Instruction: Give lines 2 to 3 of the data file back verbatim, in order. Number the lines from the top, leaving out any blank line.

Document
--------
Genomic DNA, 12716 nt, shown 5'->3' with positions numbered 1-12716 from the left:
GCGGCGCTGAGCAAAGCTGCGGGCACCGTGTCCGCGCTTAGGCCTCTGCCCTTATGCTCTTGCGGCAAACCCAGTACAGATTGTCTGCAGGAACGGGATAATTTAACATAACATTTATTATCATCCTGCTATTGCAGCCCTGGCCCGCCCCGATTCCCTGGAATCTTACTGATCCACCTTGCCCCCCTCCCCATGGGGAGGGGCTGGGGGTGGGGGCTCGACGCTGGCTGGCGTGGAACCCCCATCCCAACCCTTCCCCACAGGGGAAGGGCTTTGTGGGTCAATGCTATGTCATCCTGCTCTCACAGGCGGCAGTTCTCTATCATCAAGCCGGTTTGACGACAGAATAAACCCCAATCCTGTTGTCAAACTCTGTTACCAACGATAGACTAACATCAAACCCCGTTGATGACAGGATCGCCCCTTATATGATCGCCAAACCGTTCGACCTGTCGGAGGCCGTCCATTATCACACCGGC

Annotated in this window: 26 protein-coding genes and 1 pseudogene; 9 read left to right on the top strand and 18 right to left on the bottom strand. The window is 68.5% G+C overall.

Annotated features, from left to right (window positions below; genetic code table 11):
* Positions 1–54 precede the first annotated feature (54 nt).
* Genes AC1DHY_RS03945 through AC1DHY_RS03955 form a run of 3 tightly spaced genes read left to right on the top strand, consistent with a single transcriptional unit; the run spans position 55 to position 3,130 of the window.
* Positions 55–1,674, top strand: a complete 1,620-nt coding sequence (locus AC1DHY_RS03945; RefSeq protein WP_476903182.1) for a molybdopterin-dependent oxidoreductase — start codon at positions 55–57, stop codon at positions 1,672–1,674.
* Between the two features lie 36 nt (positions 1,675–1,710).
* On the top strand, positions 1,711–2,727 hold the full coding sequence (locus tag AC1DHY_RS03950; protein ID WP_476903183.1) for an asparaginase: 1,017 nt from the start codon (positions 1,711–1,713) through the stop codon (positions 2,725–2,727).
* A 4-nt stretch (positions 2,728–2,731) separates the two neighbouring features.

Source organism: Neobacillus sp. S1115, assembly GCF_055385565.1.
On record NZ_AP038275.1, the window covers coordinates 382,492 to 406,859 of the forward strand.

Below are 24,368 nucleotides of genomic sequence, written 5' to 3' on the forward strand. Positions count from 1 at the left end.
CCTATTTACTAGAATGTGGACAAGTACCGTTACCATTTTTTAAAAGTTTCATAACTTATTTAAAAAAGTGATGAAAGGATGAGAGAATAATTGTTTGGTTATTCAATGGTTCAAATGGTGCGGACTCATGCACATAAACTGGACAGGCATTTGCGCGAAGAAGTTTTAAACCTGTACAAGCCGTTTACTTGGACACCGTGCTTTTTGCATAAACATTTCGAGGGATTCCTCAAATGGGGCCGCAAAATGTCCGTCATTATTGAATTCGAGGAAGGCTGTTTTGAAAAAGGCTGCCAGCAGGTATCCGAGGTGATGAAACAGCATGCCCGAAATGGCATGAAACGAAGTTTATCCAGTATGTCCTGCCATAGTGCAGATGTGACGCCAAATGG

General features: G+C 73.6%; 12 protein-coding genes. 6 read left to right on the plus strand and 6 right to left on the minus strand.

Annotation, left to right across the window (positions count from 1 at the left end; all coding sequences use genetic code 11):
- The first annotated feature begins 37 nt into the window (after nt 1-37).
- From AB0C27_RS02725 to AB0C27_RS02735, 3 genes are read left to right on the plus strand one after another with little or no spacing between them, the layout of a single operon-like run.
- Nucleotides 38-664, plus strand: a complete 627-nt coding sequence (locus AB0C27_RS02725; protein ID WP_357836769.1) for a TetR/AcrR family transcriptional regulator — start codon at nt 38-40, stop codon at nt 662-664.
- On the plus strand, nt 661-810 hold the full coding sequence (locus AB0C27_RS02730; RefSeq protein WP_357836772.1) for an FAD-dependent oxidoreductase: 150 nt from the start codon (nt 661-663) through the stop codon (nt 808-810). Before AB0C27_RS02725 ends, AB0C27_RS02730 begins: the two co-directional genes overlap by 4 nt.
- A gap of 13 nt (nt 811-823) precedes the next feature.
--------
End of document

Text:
GCGGCGCTGAGCAAAGCTGCGGGCACCGTGTCCGCGCTTAGGCCTCTGCCCTTATGCTCTTGCGGCAAACCCAGTACAGATTGTCTGCAGGAACGGGATAATTTAACATAACATTTATTATCATCCTGCTATTGCAGCCCTGGCCCGCCCCGATTCCCTGGAATCTTACTGATCCACCTTGCCCCCCTCCCCATGGGGAGGGGCTGGGGGTGGGGGCTCGACGCTGGCTGGCGTGGAACCCCCATCCCAACCCTTCCCCACAGGGGAAGGGCTTTGTGGGTCAATGCTATGTCATCCTGCTCTCACAGGCGGCAGTTCTCTATCATCAAGCCGGTTTGACGACAGAATAAACCCCAATCCTGTTGTCAAACTCTGTTACCAACGATAGACTAACATCAAACCCCGTTGATGACAGGATCGCCCCTTATATGATCGCCAAACCGTTCGACCTGTCGGAGGCCGTCCATTATCACACCGGC

Annotated in this window: 26 protein-coding genes and 1 pseudogene; 9 read left to right on the top strand and 18 right to left on the bottom strand. The window is 68.5% G+C overall.